"And when I did that, I came back the next year and someone tried to change me and I said, 'Pump the breaks a little bit, let me fail my way, and then I'll come to you if I'm failing.' And they understood that, and I had a nice year, a big year and my career took off.

"I'm telling him, 'Hey, let last year go. It happened, it's in the past. Keep working hard, maintain your focus, and you'll be fine.'"

Getting Schwarber right isn't Davis' only task, of course. Despite the Cubs being one of the highest-scoring teams in baseball last season, they had plenty of guys go through subpar seasons. Jason Heyward still has yet to find his offensive game since coming to Chicago as a high-priced free agent. Ben Zobrist was bothered by a wrist injury last season and put up the worst numbers of his career. Addison Russell had trouble staying healthy, as well, and saw his numbers dip from what they were during the World Series season in 2016.

So Davis has plenty of charges to work with. But he likes what he's seen so far.

"They work," Davis said. "They come here to work. I had a group of guys in Boston that were the same last year, and it makes my job easier. They want to get better, they come out every day, they show up, they want to work. They're excited, and I'm excited to be around them.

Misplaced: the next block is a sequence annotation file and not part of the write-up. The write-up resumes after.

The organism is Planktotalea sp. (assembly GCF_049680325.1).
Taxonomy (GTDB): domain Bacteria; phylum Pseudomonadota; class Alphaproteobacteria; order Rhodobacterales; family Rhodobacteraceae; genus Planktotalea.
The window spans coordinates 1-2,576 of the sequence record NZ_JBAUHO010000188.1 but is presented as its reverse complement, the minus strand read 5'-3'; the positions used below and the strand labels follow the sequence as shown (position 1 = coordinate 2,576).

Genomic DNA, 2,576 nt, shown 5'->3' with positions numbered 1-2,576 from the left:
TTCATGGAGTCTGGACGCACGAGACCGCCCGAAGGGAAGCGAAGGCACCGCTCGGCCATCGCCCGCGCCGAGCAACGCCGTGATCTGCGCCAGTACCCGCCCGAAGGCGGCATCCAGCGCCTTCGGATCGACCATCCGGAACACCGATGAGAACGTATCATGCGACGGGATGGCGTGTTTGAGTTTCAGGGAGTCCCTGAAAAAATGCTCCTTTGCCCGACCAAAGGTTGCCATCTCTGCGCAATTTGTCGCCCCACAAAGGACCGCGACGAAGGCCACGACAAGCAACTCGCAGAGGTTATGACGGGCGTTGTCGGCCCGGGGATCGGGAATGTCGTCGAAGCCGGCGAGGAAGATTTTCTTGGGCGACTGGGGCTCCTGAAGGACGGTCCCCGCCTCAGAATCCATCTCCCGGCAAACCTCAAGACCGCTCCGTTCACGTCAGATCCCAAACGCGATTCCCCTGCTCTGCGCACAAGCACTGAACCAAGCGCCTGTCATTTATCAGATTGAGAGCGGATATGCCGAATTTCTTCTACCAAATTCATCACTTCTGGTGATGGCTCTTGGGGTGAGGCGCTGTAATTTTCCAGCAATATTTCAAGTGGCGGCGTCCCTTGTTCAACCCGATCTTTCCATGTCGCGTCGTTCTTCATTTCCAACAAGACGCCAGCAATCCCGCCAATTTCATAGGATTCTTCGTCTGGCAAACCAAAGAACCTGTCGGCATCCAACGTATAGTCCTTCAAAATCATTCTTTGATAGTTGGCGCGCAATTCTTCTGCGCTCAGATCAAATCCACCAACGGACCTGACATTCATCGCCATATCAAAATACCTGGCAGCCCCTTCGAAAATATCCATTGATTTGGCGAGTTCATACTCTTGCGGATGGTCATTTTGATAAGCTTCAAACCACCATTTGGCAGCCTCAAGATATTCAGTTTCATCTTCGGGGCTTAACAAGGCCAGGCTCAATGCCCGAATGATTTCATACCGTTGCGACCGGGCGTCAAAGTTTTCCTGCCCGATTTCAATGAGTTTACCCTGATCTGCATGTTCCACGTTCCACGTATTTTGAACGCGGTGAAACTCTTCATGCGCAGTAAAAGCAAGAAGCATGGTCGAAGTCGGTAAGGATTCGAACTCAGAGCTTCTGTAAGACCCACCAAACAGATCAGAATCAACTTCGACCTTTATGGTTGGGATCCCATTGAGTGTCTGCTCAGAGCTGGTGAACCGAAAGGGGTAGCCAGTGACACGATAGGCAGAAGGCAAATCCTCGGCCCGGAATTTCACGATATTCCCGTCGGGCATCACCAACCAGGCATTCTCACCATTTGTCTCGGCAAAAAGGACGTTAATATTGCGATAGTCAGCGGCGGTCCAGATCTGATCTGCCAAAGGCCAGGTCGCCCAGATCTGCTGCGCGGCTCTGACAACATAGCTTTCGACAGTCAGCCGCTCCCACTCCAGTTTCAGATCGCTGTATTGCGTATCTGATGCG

And what have the Cubs found out about Davis? Just about everyone answers that question the same way: He likes to talk.

"I'm not going to stop talking," he said. "If I stop talking, something's wrong."

SportsTalk Live Podcast: Andre Dawson talks about his Cubs reunion

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USA TODAY

SportsTalk Live Podcast: Andre Dawson talks about his Cubs reunion

Carmen DeFalco (ESPN 1000) and Jordan Bernfield join Kap on the panel. Anthony Rizzo returns to the Cubs after an emotional weekend home while Tom Ricketts expects another World Series parade. Plus Hall of Famer Andre Dawson joins Kap to talk about his Cubs reunion and how the current crop unsigned free agents compares to his experiences with collusion.